Using Your HIST Degree

This page will help you understand the ways your History degree has helped you to become career-ready. Read more about the skills you have developed studying History, and develop the confidence to talk to others about what you know you can do because of your studies.

How your CHSS degree prepares you for a career of your choice

The College of Humanities and Social Sciences (CHSS) at George Mason University is the home of the University’s liberal education curriculum. This curriculum focuses on students’ intellectual and personal development, providing them with broad knowledge of the wider world (e.g. science, culture, and society) and subject matter expertise through in-depth study in a specific area of interest.

Employers agree that those who succeed academically within their field, but also possess a broad knowledge base in other areas, are more desirable employees. The education CHSS provides for all students, helps them develop necessary transferable skills such as communication, analytical and problem-solving skills, and a demonstrated ability to apply knowledge and skills in real-world settings.

A CHSS education is essential for Mason students’ success in a global economy, preparing them to navigate complexity, diversity, and change. Students develop a sense of social responsibility and for informed citizenship.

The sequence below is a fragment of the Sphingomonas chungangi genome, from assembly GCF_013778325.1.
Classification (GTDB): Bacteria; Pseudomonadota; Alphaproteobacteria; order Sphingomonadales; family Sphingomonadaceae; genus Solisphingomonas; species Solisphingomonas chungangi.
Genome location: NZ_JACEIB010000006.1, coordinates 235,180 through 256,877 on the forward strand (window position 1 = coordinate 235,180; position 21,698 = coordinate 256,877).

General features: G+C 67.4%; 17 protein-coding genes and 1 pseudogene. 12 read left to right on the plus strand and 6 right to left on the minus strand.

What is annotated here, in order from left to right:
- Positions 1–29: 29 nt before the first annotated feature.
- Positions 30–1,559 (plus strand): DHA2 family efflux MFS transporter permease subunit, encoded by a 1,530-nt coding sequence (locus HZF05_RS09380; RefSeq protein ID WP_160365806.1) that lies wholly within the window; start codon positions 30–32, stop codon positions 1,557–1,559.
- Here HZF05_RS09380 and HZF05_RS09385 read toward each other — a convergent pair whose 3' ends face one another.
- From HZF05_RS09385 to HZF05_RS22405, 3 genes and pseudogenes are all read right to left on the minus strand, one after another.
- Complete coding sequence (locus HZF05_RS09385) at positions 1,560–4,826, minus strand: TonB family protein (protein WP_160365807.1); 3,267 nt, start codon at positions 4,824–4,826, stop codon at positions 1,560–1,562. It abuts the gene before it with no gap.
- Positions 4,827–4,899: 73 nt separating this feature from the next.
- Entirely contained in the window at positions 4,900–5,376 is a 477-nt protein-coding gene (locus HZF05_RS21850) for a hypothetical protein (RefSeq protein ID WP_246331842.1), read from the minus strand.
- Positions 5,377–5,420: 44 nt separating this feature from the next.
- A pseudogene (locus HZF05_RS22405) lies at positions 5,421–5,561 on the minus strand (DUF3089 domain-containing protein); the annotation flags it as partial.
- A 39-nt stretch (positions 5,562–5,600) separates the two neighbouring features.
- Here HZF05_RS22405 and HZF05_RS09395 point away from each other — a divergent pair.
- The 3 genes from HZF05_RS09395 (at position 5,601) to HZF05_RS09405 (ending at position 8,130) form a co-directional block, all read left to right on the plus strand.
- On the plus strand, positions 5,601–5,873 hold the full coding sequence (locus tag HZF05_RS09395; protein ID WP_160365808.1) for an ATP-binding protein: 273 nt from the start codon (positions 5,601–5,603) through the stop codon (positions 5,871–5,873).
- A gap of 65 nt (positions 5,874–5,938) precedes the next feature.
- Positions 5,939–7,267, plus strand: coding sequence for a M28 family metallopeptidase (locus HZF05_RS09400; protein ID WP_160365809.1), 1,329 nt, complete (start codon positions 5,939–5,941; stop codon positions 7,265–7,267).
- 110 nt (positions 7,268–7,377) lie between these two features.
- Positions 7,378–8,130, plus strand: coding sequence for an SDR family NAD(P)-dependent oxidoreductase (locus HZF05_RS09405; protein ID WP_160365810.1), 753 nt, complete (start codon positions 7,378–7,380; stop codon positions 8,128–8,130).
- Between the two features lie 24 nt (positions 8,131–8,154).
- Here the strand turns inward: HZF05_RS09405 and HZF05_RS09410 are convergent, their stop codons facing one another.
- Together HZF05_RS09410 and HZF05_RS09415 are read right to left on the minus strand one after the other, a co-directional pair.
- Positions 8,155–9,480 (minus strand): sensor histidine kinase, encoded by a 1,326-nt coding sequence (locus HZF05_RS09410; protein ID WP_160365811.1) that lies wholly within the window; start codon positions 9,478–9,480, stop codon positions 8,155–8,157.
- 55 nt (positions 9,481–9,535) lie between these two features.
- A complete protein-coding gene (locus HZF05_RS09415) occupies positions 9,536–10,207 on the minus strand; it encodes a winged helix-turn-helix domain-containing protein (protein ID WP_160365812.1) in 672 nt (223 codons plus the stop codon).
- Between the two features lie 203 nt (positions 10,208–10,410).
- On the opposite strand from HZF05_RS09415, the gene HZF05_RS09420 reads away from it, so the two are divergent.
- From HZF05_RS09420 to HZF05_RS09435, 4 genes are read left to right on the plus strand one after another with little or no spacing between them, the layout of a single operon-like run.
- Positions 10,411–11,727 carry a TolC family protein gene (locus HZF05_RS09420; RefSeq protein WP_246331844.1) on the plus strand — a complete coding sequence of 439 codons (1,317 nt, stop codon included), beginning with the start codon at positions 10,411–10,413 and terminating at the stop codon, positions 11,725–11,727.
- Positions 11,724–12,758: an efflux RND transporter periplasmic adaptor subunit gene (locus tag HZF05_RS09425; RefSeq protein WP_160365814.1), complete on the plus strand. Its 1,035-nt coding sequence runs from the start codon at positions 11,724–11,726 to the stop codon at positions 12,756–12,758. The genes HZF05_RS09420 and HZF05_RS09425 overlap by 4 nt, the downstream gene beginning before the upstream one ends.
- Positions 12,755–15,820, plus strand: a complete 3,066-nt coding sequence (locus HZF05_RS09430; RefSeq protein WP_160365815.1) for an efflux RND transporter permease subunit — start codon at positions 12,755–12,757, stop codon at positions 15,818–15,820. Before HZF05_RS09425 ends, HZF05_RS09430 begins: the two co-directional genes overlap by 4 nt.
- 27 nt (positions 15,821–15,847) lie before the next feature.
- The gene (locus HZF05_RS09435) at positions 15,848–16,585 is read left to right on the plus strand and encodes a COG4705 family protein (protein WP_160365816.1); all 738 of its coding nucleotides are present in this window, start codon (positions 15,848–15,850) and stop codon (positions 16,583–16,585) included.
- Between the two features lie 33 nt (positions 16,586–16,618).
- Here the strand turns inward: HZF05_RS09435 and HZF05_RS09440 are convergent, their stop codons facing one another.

Adapted from “What Is a Liberal Education?” Association of American Colleges & Universities.

History majors know...

  • a broad range of historical knowledge and understanding, including a sense of development over time, and an appreciation of the culture and attitudes of societies
  • the significance and utility of a large body of material, including evidence from a variety of sources and the interpretations of other historians, and how to critically evaluate them
  • The historical forces that have influenced groups, societies, and nations in the past, as an essential framework for addressing and resolving contemporary challenges

History majors can...

  • organize data, and analyze and interpret its authenticity and relative significance.
  • conduct historical research as a basis for the identification, conservation, and reconstruction of historic places and materials.
  • present historical accounts of individuals or social, ethnic, political, economic, or geographic groupings.
  • trace historical development in a particular field, such as social, cultural, political, or diplomatic history.
  • articulate historical events and their causes, indicators, and effects on civilizations and cultures.
  • gather relevant historical data and evidence from sources (e.g. archives, court records, diaries, news files, photographs, books, pamphlets, and periodicals) to inform and support well-written, clearly expressed, coherently organized arguments